In the confidential group email conference on Basecamp for the Leasing Person of the Year, Tom was nominated by Leasing News Advisor, Kenneth Green, Esq., CLFP. 

"I have given this a lot of thought. There are many people in the industry who are leaders, though often only within their own small sphere of influence. One person who has shown a tireless, unflagging desire to educate and illuminate those well beyond his immediate circle is my good friend Tom McCurnin. I have known Tom for decades.

"We have worked together and he is one of the most impressive attorneys I have ever known. His cumulative contributions to Leasing News (over 600 articles in more than a decade) have brought true value to the industry by enlightening hundreds, perhaps thousands, of people about subjects and object lessons of which all of us should be aware.

“He is also a delightful, talented man who I am glad to call a friend. Yes, I am envious that he has retired, pursuing a dream of being a forest ranger (!). His absence has created a huge vacuum both in my life and within the equipment finance industry. I nominate Tom McCurnin as “Leasing Person of the Year.”

"Can’t think of a better candidate."

In order of response:

Edward Kaye, Esq., Schickler Kaye PLLC, "I second the motion. I’ve read his columns for years. They are my current inspiration! Well deserved."

Alan Levine, Madi$on Capital, "My contact with Tom, albeit limited, were great. Always a helping hand, receptive, forthcoming, and knowledgeable. Great choice."

Edward Castagna, InPlace Auction, "I only know Tom through his articles which are top notch!"

Shari Lipski, CLFP, ECS Financial Services, "Tom would be great. He’d have my vote!"

David C. Lee, North Mill Capital, "I do not know Tom but agree that his articles are quite informative so I support this nomination."

Ben Carlile, MAXIM COMMERCIAL CAPITAL, LLC  "Thanks, Ken. I agree. Tom is an excellent, ethical writer and a significant contributor over the years."

Dale Davis, Endeavor Financial Services, "I concur.  Tom is an excellent choice."

Phil Dushay, Global Financial Services, "I don’t know him personally but I will go along with the group."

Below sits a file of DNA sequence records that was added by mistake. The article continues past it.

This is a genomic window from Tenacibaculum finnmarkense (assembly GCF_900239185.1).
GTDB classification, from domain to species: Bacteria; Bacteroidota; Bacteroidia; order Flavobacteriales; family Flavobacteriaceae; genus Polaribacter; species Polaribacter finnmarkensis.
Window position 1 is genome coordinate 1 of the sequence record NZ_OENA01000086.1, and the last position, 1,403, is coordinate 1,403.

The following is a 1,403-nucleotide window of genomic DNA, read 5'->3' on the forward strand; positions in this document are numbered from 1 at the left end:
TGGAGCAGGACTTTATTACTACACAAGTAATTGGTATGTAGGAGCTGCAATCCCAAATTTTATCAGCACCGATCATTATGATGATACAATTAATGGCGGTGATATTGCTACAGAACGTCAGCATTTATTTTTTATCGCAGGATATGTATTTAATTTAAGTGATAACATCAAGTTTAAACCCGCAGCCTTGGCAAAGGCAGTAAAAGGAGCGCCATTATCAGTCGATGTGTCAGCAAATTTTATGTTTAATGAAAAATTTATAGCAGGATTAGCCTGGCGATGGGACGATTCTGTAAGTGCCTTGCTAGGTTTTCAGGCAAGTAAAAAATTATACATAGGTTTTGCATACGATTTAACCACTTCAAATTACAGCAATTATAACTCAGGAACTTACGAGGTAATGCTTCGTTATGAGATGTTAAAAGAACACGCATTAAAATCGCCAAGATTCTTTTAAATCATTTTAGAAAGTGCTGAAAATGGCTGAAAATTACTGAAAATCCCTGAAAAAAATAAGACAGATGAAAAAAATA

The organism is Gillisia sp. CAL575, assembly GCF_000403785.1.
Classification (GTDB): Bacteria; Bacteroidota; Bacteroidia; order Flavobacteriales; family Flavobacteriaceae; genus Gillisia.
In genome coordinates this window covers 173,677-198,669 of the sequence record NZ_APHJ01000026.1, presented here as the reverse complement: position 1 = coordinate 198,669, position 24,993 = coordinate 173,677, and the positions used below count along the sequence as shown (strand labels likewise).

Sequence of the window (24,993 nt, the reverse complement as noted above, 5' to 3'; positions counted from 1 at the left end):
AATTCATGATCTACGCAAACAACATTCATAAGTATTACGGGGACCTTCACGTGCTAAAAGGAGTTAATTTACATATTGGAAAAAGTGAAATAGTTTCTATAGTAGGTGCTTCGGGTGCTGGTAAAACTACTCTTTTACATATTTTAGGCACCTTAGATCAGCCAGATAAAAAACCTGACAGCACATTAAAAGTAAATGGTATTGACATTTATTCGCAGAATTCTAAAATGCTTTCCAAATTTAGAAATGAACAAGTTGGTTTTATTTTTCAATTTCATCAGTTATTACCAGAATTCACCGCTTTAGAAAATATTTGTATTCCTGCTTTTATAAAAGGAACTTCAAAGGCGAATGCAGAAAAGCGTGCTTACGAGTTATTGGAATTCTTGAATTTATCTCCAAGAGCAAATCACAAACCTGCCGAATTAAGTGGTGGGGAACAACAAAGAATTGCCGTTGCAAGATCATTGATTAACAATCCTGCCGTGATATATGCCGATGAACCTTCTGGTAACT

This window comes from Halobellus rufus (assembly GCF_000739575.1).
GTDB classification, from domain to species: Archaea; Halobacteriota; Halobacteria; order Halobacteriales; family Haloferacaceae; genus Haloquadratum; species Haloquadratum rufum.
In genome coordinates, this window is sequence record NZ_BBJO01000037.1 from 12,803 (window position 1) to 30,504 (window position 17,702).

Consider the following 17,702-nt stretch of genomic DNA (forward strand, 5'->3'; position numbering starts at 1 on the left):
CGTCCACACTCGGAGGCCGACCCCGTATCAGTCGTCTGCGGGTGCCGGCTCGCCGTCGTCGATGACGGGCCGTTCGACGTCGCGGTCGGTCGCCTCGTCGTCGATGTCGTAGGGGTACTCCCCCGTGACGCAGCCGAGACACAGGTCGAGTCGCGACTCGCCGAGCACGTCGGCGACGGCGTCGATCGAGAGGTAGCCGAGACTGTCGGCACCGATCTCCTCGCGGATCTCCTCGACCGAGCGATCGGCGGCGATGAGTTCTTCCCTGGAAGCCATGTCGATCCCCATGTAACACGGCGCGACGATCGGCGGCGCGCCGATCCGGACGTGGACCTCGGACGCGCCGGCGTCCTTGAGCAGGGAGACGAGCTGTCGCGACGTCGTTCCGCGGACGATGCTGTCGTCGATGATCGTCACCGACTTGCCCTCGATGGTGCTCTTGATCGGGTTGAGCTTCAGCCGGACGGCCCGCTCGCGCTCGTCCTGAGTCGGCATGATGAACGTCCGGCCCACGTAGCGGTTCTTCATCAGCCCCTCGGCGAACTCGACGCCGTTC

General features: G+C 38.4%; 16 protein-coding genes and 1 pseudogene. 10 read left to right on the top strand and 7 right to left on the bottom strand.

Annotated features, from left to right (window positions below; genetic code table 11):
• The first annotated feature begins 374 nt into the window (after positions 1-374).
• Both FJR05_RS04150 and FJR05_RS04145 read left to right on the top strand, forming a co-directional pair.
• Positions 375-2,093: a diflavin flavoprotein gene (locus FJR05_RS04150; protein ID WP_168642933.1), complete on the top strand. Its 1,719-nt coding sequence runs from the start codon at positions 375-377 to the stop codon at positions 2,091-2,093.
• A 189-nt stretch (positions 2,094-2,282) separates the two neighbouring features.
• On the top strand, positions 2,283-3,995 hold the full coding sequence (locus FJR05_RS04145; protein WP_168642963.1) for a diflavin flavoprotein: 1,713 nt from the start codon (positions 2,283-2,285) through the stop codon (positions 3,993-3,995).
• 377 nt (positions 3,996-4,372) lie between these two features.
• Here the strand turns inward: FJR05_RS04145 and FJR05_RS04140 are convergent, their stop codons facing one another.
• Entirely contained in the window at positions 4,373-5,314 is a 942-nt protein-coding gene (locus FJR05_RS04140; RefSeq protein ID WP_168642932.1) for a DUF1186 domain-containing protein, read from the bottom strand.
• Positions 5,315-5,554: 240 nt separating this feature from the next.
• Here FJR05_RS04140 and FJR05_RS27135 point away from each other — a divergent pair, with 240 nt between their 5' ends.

Bruce Kropschot, The Alta Group, "Sorry that I am late to the conversation. I agree that Tom McCurnin is an excellent choice. He has been a great supporter of our industry. Also, thanks to Ken Greene for suggesting Tom."
The above are the first ones received.

(1) Leasing Cases by Tom McCurnin

Leasing News
Chair, Advisory Board
Shari Lipski, CLFP

ECS Financial Services, Northbrook, IL

Vice Chair, Advisory Board
Paul Menzel, CLFP

The Alta Group, Santa Barbara, CA

Advisory Board
Ben Carlile Maxim Commercial Capital, Los Angeles, CA
Ed Castagna InPlace Auction, Melville, NY
Steve Crane, CLFP

BSB Leasing, Englewood, CO

Endeavor Financial Services, Costa Mesa, CA

Phil Dushey Global Financial Services, Manhattan, NY
Ken Greene, Esq. Kenneth Charles Greene Law Offices, Westlake Village, CA
Shawn Halladay Pitney Bowes Bank, Salt Lake City, Utah
Ed Kaye Schickler Kaye PLLC, New York, NY
Bruce Kropschot Kropschot Financial Services, Naples, FL
David C. Lee North Mill Equipment Finance, Norwalk, CT
Allan Levine Madison Capital, LLC., Owings Mills, MD
Bruce Lurie Douglas-Guardian Services Corporation, Houston, TX
Paul Menzel, CLFP

The Alta Group, Santa Barbara, CA

Don Myerson BSB Leasing, Colorado, HI
Reid Raykovich, CLFP CLFP, Seattle, WA
Hugh Swandel Meridian OneCap Credit, Burnaby, B.C.
Bob Teichman, CLFP Teichman Financial Training, Mill Valley, CA.

Christopher Menkin Saratoga, California
Associate Publisher/Webmaster
Rick Jones Brentwood, California
Advisory Board/Associate Editor
Ralph Mango Alexandria, Virginia


Previous Leasing Persons of the Year
With their Announcements